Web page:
The news about the series and its debut is all over the Internet – probably a couple of dozen write-ups. Here are several that should serve to catch you up.

The Early Word has something of a publishing slant. Collider has advance images, and Den of Geek is nicely opinionated.

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A big Kindle sale is coming up later this week, featuring assorted titles of mine in the Mystery, Thriller & Suspense category. Each book will be $1.99. The sale begins July 1 and runs through July 31.

Here are the specific titles:
[Note from Nate: For your convenience, I’ve linked the Amazon logo to each book’s Amazon page, and the text title to each book’s info page on our website.]

CHICAGO LIGHTNING
WHAT DOESN’T KILL HER
SUPREME JUSTICE
THE TITANIC MURDERS
THE LONDON BLITZ MURDERS
THE HINDENBURG MURDERS
THE WAR OF THE WORLDS MURDER
THE PEARL HARBOR MURDERS
TRUE CRIME
THE MILLION-DOLLAR WOUND

Beginning 7/1/2016, go here:
https://www.amazon.com/b?node=13819722011.

If you go there before that date, the page may not show the new promotion, or it may be empty. If that’s the case, check back on July 1, the official start date.

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The Rock ‘n’ Roll Hall of Fame discussion continues. Here’s a great comment from Mike Dennis that you may have missed:

I’m on board with Pat Boone, Max. For exactly the reasons you cite. He singlehandedly opened the door for R&B artists who couldn’t get their records played on white radio stations by recording their songs himself. And of course, those R&B artists collected lots of money in songwriting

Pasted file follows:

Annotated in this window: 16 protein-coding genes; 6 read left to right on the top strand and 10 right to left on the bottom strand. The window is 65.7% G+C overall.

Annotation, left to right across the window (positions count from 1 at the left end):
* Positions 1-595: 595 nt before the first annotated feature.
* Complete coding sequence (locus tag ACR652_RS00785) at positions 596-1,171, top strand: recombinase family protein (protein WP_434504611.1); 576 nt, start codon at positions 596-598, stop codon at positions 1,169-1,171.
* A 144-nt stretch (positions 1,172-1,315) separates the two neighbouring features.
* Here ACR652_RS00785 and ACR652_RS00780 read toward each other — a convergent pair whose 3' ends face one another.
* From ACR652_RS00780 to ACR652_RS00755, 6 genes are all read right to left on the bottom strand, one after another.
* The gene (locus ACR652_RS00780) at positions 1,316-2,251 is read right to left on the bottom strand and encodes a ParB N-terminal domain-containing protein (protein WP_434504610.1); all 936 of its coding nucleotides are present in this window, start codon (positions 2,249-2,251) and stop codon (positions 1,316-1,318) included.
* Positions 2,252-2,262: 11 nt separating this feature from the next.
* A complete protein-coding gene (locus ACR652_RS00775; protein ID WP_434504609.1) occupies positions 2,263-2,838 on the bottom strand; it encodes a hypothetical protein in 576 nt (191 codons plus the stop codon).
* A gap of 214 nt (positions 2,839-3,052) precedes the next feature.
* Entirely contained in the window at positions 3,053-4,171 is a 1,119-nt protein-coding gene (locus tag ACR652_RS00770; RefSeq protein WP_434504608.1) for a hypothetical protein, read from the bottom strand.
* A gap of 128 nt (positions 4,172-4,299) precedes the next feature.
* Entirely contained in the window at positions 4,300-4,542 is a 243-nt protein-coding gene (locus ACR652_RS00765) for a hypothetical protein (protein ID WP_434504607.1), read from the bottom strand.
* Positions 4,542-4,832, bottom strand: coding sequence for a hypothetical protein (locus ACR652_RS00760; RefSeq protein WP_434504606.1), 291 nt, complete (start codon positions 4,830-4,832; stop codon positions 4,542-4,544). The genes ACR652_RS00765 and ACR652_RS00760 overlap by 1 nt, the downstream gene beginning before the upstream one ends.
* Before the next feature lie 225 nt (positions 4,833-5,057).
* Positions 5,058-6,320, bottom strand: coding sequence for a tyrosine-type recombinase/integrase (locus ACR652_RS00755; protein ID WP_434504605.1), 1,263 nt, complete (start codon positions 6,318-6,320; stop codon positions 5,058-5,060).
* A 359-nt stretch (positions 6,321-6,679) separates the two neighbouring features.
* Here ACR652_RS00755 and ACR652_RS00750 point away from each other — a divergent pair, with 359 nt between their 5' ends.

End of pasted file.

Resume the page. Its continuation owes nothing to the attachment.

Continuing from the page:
royalties.

As far as the 1958-63 (Elvis/Army – Beatles invade US) era is concerned, I’ve thought about that. It was not the most fertile period for rock & roll. Think about 1958. Rock & roll was in danger of disappearing altogether. I’m sure you remember. Radio DJs were breaking records on the air, clergymen from coast to coast were pounding their pulpits over this sinful, new music. It was not a given than the music would survive, rather it was held together by a loose gathering of young artists and the eager teenagers who had fallen under their spell. The adults couldn’t stand it.

Then Elvis entered the Army, Jerry Lee Lewis self-destructed on his disastrous tour of the UK, and Buddy Holly died in February of 1959. That was really the end of the period where this raw, exciting music was being made by mostly young Southern boys, independent of each other, music crafted and honed in the dirt-road joints of the emerging South. The songs, and the artists who recorded them, were a natural outgrowth of a post-World War II America, reflecting (like the film noir that rose during that period) all the alienation that existed in the country at that time.

The songs spoke only to young people, while the artists were generally sex-crazed hillbillies sent out on the road with no adult supervision. Elvis was the King of Rock & Roll. Jerry Lee Lewis was supposed to inherit the throne following his British tour. Holly represented the music’s sensitive side. But with all three of them gone by early 1959, there was a vacuum at the top. The major record companies saw their opening and moved in. They swiftly rounded up a stable of compliant, cute, barely-talented artists who were willing to do what they were told for a shot at stardom. Rock & roll songs were no longer written on the back of napkins or on paper bags, they were written in the Brill Building by calculating, businesslike songwriters whose job it was to turn out hits that had been scrubbed clean of sexuality.